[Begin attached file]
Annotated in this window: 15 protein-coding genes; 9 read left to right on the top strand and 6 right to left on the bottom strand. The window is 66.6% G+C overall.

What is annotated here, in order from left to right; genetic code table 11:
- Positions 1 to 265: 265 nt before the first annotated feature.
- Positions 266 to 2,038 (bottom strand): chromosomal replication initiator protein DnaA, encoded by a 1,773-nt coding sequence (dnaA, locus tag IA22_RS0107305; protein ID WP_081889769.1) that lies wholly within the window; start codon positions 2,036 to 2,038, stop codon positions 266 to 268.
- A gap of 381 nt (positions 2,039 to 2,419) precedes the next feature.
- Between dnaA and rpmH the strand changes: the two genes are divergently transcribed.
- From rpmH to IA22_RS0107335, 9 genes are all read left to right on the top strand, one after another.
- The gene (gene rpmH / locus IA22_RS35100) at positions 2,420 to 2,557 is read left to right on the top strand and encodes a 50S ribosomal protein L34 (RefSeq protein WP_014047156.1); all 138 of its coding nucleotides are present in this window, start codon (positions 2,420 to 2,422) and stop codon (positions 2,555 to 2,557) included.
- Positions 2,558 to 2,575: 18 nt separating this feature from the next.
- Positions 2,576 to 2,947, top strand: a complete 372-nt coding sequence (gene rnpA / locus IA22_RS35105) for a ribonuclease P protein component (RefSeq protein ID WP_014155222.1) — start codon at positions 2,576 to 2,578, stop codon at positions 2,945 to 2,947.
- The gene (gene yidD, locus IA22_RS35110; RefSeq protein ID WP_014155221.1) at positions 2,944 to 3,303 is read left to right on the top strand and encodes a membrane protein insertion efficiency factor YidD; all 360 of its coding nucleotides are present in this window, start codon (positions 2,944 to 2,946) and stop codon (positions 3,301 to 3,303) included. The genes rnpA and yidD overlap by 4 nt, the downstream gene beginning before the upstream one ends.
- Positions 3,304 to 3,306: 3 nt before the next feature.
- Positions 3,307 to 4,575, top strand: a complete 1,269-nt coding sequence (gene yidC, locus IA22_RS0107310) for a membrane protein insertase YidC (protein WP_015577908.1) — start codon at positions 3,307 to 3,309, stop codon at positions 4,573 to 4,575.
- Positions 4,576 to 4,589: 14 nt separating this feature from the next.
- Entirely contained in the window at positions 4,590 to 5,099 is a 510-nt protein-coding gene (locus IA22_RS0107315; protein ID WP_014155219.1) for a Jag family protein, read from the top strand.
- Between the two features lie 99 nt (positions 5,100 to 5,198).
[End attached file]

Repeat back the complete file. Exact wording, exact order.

Annotated in this window: 15 protein-coding genes; 9 read left to right on the top strand and 6 right to left on the bottom strand. The window is 66.6% G+C overall.

What is annotated here, in order from left to right; genetic code table 11:
- Positions 1 to 265: 265 nt before the first annotated feature.
- Positions 266 to 2,038 (bottom strand): chromosomal replication initiator protein DnaA, encoded by a 1,773-nt coding sequence (dnaA, locus tag IA22_RS0107305; protein ID WP_081889769.1) that lies wholly within the window; start codon positions 2,036 to 2,038, stop codon positions 266 to 268.
- A gap of 381 nt (positions 2,039 to 2,419) precedes the next feature.
- Between dnaA and rpmH the strand changes: the two genes are divergently transcribed.
- From rpmH to IA22_RS0107335, 9 genes are all read left to right on the top strand, one after another.
- The gene (gene rpmH / locus IA22_RS35100) at positions 2,420 to 2,557 is read left to right on the top strand and encodes a 50S ribosomal protein L34 (RefSeq protein WP_014047156.1); all 138 of its coding nucleotides are present in this window, start codon (positions 2,420 to 2,422) and stop codon (positions 2,555 to 2,557) included.
- Positions 2,558 to 2,575: 18 nt separating this feature from the next.
- Positions 2,576 to 2,947, top strand: a complete 372-nt coding sequence (gene rnpA / locus IA22_RS35105) for a ribonuclease P protein component (RefSeq protein ID WP_014155222.1) — start codon at positions 2,576 to 2,578, stop codon at positions 2,945 to 2,947.
- The gene (gene yidD, locus IA22_RS35110; RefSeq protein ID WP_014155221.1) at positions 2,944 to 3,303 is read left to right on the top strand and encodes a membrane protein insertion efficiency factor YidD; all 360 of its coding nucleotides are present in this window, start codon (positions 2,944 to 2,946) and stop codon (positions 3,301 to 3,303) included. The genes rnpA and yidD overlap by 4 nt, the downstream gene beginning before the upstream one ends.
- Positions 3,304 to 3,306: 3 nt before the next feature.
- Positions 3,307 to 4,575, top strand: a complete 1,269-nt coding sequence (gene yidC, locus IA22_RS0107310) for a membrane protein insertase YidC (protein WP_015577908.1) — start codon at positions 3,307 to 3,309, stop codon at positions 4,573 to 4,575.
- Positions 4,576 to 4,589: 14 nt separating this feature from the next.
- Entirely contained in the window at positions 4,590 to 5,099 is a 510-nt protein-coding gene (locus IA22_RS0107315; protein ID WP_014155219.1) for a Jag family protein, read from the top strand.
- Between the two features lie 99 nt (positions 5,100 to 5,198).